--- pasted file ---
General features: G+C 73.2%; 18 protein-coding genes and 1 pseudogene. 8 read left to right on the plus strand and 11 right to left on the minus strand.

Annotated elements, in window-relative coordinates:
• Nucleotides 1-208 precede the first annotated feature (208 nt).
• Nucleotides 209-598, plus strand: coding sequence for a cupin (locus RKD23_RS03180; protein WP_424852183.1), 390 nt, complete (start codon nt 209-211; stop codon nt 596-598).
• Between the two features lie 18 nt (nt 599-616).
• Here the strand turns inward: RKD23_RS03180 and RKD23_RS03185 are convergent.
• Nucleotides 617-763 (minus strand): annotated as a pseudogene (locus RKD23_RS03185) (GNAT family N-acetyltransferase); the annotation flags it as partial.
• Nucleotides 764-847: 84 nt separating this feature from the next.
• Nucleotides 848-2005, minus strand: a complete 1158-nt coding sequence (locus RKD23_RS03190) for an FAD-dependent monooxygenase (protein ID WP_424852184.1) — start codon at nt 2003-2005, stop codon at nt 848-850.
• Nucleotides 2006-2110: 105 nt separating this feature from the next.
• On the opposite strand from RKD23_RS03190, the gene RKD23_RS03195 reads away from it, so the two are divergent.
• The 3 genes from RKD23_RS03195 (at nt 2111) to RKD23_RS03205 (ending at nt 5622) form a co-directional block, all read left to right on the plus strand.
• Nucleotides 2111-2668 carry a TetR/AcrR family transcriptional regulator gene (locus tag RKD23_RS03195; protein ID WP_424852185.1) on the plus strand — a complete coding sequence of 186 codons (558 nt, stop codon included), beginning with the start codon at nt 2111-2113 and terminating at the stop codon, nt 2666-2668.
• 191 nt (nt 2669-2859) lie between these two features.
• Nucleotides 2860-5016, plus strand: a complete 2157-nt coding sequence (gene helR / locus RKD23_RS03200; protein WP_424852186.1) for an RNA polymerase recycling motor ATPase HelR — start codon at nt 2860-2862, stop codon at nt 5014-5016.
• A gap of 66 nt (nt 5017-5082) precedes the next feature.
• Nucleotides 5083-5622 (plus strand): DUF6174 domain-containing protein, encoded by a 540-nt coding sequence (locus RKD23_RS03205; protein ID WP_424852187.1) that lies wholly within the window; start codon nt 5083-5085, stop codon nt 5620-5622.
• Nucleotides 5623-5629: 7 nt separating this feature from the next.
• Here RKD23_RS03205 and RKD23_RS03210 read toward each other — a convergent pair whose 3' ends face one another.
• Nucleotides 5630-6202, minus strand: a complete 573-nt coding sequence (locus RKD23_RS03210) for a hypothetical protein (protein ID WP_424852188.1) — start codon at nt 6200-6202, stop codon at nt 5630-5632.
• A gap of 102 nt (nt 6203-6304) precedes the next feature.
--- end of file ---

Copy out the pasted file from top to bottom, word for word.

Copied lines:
General features: G+C 73.2%; 18 protein-coding genes and 1 pseudogene. 8 read left to right on the plus strand and 11 right to left on the minus strand.

Annotated elements, in window-relative coordinates:
• Nucleotides 1-208 precede the first annotated feature (208 nt).
• Nucleotides 209-598, plus strand: coding sequence for a cupin (locus RKD23_RS03180; protein WP_424852183.1), 390 nt, complete (start codon nt 209-211; stop codon nt 596-598).
• Between the two features lie 18 nt (nt 599-616).
• Here the strand turns inward: RKD23_RS03180 and RKD23_RS03185 are convergent.
• Nucleotides 617-763 (minus strand): annotated as a pseudogene (locus RKD23_RS03185) (GNAT family N-acetyltransferase); the annotation flags it as partial.
• Nucleotides 764-847: 84 nt separating this feature from the next.
• Nucleotides 848-2005, minus strand: a complete 1158-nt coding sequence (locus RKD23_RS03190) for an FAD-dependent monooxygenase (protein ID WP_424852184.1) — start codon at nt 2003-2005, stop codon at nt 848-850.
• Nucleotides 2006-2110: 105 nt separating this feature from the next.
• On the opposite strand from RKD23_RS03190, the gene RKD23_RS03195 reads away from it, so the two are divergent.
• The 3 genes from RKD23_RS03195 (at nt 2111) to RKD23_RS03205 (ending at nt 5622) form a co-directional block, all read left to right on the plus strand.
• Nucleotides 2111-2668 carry a TetR/AcrR family transcriptional regulator gene (locus tag RKD23_RS03195; protein ID WP_424852185.1) on the plus strand — a complete coding sequence of 186 codons (558 nt, stop codon included), beginning with the start codon at nt 2111-2113 and terminating at the stop codon, nt 2666-2668.
• 191 nt (nt 2669-2859) lie between these two features.
• Nucleotides 2860-5016, plus strand: a complete 2157-nt coding sequence (gene helR / locus RKD23_RS03200; protein WP_424852186.1) for an RNA polymerase recycling motor ATPase HelR — start codon at nt 2860-2862, stop codon at nt 5014-5016.
• A gap of 66 nt (nt 5017-5082) precedes the next feature.
• Nucleotides 5083-5622 (plus strand): DUF6174 domain-containing protein, encoded by a 540-nt coding sequence (locus RKD23_RS03205; protein ID WP_424852187.1) that lies wholly within the window; start codon nt 5083-5085, stop codon nt 5620-5622.
• Nucleotides 5623-5629: 7 nt separating this feature from the next.
• Here RKD23_RS03205 and RKD23_RS03210 read toward each other — a convergent pair whose 3' ends face one another.
• Nucleotides 5630-6202, minus strand: a complete 573-nt coding sequence (locus RKD23_RS03210) for a hypothetical protein (protein ID WP_424852188.1) — start codon at nt 6200-6202, stop codon at nt 5630-5632.
• A gap of 102 nt (nt 6203-6304) precedes the next feature.